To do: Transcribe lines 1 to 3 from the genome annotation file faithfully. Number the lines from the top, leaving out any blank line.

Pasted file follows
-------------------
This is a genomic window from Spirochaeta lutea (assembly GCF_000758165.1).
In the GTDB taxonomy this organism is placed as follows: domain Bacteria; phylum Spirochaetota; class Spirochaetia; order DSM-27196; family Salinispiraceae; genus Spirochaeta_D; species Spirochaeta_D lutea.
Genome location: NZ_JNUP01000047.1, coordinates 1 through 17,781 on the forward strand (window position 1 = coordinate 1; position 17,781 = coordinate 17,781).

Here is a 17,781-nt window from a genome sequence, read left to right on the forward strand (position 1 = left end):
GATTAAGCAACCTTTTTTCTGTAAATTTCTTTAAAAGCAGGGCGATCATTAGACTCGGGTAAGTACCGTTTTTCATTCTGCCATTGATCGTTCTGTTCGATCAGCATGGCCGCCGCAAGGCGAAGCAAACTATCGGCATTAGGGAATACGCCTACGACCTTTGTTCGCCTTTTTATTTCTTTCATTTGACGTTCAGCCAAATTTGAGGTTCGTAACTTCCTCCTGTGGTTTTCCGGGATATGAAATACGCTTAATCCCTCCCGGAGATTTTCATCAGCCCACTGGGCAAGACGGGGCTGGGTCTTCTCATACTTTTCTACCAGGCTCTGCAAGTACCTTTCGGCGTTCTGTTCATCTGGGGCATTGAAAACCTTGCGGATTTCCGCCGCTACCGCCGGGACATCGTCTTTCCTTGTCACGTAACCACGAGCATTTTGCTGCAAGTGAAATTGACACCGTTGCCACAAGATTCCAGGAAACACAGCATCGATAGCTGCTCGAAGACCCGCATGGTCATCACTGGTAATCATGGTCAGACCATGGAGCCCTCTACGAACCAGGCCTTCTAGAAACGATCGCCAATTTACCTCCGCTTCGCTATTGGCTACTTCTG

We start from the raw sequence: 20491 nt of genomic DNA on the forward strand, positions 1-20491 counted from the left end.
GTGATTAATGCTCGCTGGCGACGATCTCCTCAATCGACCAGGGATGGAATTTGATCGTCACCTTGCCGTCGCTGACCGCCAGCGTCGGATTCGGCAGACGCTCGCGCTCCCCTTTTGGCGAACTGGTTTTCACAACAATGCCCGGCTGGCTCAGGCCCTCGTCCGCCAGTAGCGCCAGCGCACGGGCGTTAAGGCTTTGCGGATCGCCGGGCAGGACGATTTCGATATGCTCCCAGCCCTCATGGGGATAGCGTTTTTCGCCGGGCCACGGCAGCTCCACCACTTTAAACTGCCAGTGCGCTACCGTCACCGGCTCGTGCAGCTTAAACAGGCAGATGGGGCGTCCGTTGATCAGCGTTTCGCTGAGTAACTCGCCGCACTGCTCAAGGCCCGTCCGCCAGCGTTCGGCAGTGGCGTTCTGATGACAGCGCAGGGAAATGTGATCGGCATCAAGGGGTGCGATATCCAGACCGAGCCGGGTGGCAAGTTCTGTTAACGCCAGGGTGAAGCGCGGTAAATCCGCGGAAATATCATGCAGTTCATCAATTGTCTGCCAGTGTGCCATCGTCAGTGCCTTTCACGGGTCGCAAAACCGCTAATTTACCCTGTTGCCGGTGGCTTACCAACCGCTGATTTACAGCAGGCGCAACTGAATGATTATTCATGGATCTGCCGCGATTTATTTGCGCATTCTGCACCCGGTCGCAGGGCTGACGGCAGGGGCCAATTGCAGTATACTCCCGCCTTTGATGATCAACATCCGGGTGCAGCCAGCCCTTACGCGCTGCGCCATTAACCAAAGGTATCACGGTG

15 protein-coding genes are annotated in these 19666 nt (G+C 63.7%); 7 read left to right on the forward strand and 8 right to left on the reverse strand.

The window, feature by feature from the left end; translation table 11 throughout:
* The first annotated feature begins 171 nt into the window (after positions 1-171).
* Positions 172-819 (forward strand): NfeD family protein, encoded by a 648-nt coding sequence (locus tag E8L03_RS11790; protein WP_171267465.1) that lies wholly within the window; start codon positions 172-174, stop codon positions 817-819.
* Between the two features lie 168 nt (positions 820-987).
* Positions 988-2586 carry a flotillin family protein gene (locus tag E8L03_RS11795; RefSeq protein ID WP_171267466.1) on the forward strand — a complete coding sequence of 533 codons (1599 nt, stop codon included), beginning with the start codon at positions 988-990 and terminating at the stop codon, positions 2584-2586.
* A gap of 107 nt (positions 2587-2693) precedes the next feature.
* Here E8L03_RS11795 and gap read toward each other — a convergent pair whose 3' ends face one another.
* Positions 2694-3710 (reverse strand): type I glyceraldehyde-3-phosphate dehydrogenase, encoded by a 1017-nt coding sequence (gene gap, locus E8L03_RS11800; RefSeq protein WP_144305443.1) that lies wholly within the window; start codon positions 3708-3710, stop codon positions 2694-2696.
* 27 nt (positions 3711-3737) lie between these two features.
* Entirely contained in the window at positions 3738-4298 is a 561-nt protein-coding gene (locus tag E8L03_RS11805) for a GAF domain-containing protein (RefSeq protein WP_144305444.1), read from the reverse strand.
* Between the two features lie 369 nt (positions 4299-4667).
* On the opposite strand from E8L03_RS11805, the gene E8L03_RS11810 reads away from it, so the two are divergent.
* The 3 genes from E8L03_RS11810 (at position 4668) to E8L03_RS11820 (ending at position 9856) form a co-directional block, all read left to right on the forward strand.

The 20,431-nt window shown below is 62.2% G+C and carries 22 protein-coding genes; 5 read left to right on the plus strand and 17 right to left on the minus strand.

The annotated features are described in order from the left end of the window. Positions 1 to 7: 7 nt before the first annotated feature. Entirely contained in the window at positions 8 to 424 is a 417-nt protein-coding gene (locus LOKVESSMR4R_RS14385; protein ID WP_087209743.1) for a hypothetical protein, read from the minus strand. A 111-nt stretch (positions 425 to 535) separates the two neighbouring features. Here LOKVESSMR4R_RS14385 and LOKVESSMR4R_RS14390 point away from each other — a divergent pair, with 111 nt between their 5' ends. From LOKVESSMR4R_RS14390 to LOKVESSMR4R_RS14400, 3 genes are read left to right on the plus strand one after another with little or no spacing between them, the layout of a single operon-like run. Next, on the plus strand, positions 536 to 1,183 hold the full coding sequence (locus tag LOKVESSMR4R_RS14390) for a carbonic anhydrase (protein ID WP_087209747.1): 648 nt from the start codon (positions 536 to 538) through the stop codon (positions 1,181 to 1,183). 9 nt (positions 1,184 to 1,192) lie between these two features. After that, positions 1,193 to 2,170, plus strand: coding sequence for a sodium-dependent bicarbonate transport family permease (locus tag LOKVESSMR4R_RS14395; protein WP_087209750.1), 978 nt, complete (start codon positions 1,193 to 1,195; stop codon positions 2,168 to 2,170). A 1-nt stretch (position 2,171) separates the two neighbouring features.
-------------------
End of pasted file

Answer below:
This is a genomic window from Spirochaeta lutea (assembly GCF_000758165.1).
In the GTDB taxonomy this organism is placed as follows: domain Bacteria; phylum Spirochaetota; class Spirochaetia; order DSM-27196; family Salinispiraceae; genus Spirochaeta_D; species Spirochaeta_D lutea.
Genome location: NZ_JNUP01000047.1, coordinates 1 through 17,781 on the forward strand (window position 1 = coordinate 1; position 17,781 = coordinate 17,781).